While we don’t like telemedicine companies per se, we do like the second-order opportunities arising from an increase in telemedicine usage. As a thought exercise, imagine that telemedicine accounts for half of all medical visits. What will be required? We will need:

- Auditing tools to detect fraud and payment integrity tools to ensure visits are properly billed. With telemedicine, it will be much easier to commit fraud, and much more difficult to appropriately bill for complex patients when the interface is disconnected from the EMR. Thus, companies like FraudScope will be necessary.

- Patient billing / collections companies that are integrated into the EMRs and RCMs. These will thrive if they can introduce virtual waiting rooms and incorporate the telemedicine workflow. Effectively, they can instantaneously turn a traditional practice into a virtual one. Companies like Health iPASS will flourish.

Other solutions that will be needed are:

- digital asynchronous patient onboarding

- automatic eligibility checking

- price transparency

- real-time medical records transfer

- digital device and app “prescriptions” to be delivered to the patients at their home

The first several cannot be point-solutions, however. They must be integrated into the practice management and EMR, similar to how Health iPASS works. Otherwise, it just adds workflow complexity to a process that is already too complicated.

Other interesting areas to invest right now:

We think the trend towards Distributed Care will not go away. More care will happen off-campus at ambulatory sites, remote offices, and even telemedicine visits with traditional providers (as described above). Networks will broaden and will begin to include specific “convenience” providers like Hims or Roman for routine drug prescriptions. In order to facilitate this federation of providers, there are still major needs in data pipes / sharing and dynamic access to information. Home health will keep growing as skilled nursing facilities’ volumes fall. We’ll also continue to see the atomization of care as patients seek convenience, driving growth in primary care clinics (like One Medical or Carbon Health) and online direct-to-consumer providers for access to popular drugs like birth control.

With 40m now unemployed, we expect a significant increase in the uninsured and Medicaid populations. As a result, we think that companies that Increase Access to Care will do well. This will enable new opportunities like robotic process automation applied to clinical care (the ultimate goal of Pluto Health) and buying clubs that will provide a menu of clinical services at known discounted rates (like Mira).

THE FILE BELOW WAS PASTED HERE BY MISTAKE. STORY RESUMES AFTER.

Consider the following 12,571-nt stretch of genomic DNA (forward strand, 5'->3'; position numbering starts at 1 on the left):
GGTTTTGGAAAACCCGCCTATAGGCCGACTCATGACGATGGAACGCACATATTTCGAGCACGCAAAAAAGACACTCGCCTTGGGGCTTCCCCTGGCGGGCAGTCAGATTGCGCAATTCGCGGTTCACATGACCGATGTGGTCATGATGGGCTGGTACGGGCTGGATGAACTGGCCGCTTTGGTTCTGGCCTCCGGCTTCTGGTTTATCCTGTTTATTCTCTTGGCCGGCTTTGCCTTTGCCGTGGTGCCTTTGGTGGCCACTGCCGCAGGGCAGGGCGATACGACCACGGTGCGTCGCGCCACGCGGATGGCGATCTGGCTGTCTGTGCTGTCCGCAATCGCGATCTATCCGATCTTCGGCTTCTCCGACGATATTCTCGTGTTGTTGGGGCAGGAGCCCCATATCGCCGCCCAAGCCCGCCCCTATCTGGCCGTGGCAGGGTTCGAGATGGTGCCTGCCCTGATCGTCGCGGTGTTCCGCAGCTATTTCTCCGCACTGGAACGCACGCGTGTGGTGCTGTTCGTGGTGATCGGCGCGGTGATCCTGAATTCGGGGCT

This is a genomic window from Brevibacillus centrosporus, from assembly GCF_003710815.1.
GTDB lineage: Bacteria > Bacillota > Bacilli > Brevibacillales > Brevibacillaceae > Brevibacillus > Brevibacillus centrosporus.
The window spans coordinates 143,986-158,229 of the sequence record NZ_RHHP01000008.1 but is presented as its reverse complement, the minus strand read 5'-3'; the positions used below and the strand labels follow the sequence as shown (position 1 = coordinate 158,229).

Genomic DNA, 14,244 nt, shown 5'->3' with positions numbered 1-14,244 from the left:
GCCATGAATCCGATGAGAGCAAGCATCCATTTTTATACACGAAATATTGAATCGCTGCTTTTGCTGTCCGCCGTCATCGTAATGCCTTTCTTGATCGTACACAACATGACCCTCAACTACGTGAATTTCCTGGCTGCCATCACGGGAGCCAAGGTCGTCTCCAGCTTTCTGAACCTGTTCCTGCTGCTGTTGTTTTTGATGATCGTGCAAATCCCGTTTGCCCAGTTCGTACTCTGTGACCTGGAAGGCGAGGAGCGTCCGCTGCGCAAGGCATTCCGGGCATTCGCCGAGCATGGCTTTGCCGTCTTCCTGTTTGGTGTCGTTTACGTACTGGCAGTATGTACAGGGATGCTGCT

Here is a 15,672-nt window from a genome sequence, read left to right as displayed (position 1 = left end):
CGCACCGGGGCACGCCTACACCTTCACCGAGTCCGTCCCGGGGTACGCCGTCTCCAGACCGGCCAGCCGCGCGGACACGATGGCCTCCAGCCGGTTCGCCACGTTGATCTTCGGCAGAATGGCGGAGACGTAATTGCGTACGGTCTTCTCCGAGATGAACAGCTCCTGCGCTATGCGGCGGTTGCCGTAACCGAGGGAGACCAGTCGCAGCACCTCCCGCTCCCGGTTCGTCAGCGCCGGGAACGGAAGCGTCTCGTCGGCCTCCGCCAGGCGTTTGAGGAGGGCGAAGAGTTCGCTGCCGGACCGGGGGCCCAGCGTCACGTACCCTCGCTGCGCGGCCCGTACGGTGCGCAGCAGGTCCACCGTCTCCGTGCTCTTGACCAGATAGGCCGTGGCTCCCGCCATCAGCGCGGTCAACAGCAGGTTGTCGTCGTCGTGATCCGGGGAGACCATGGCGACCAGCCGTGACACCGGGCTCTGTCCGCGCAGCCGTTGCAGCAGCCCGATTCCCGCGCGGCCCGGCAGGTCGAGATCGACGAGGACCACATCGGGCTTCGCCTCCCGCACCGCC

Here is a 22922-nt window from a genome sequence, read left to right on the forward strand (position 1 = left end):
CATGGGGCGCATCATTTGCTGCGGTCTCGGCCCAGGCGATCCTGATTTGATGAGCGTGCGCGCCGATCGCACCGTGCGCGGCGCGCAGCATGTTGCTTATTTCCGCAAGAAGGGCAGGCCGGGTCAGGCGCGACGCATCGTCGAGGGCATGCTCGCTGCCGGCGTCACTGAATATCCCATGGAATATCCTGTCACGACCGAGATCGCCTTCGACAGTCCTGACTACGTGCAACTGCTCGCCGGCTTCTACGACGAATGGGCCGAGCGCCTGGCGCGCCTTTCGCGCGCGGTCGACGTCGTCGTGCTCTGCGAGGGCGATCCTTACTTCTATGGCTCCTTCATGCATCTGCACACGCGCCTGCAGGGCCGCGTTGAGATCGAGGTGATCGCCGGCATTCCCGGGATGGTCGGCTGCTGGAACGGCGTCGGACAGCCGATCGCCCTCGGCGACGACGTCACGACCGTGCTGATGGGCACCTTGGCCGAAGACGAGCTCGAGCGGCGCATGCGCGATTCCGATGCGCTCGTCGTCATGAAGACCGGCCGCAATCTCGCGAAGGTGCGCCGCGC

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Patient attitudes have changed, with many open to these fragmented care options. Not only does this upend the current network-design in health insurance, but it also requires a robust eligibility and adjudication process, which doesn’t exist today. We are actively looking at opportunities like this.

Finally, the clinical experience of treating COVID19 has highlighted for everyone what experts have long known: One drug does not fit all. Patients response to different chronic or infectious diseases and response to different treatments are unique. We finally have the potential to get the data necessary to treat patients like individuals, not populations. Data pipes, particularly those that combine health information with socio-demographic information, and allow patients to opt-in like SubjectWell, will be big winners.

This will drive a greater need for an absolutely higher number of clinical trials as well as re-imagining the implementation of clinical trials that aren’t bound by physical limitations to also include data from the ‘real world’.

Opportunities we’re looking to invest in include: patient-driven trial protocol designs for better completion of trials, workflow / CRM tools to better support patient activation / retention, platforms to calibrate and asset-manage disparate data input devices, and transportation and production logistics for smaller batches of more personalized drugs.’

* We’re not actually short telemedicine companies. But we’re also not long, nor looking to make new investments in direct telemedicine providers right now.

[2] Telemedicine volume exploded in March, April, and May. Overall, the volume of telemedicine visits is up over 10x. Among traditional telemedicine companies (e.g., Teladoc, American Well, Doctor-on-Demand, MDLive), volume increased by 50%. Among traditional providers, like NYU Langone Medical Center and Kaiser Permanente, volume is up 20x and 15x, respectively. Forrester Research estimates that total 2020 virtual medical care visits will be 200m, up from 32m in 2019, an increase of almost 7x.

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We’re a seed stage fund focused on digital health. We invest in infrastructural solutions that enable technologies to scale healthcare.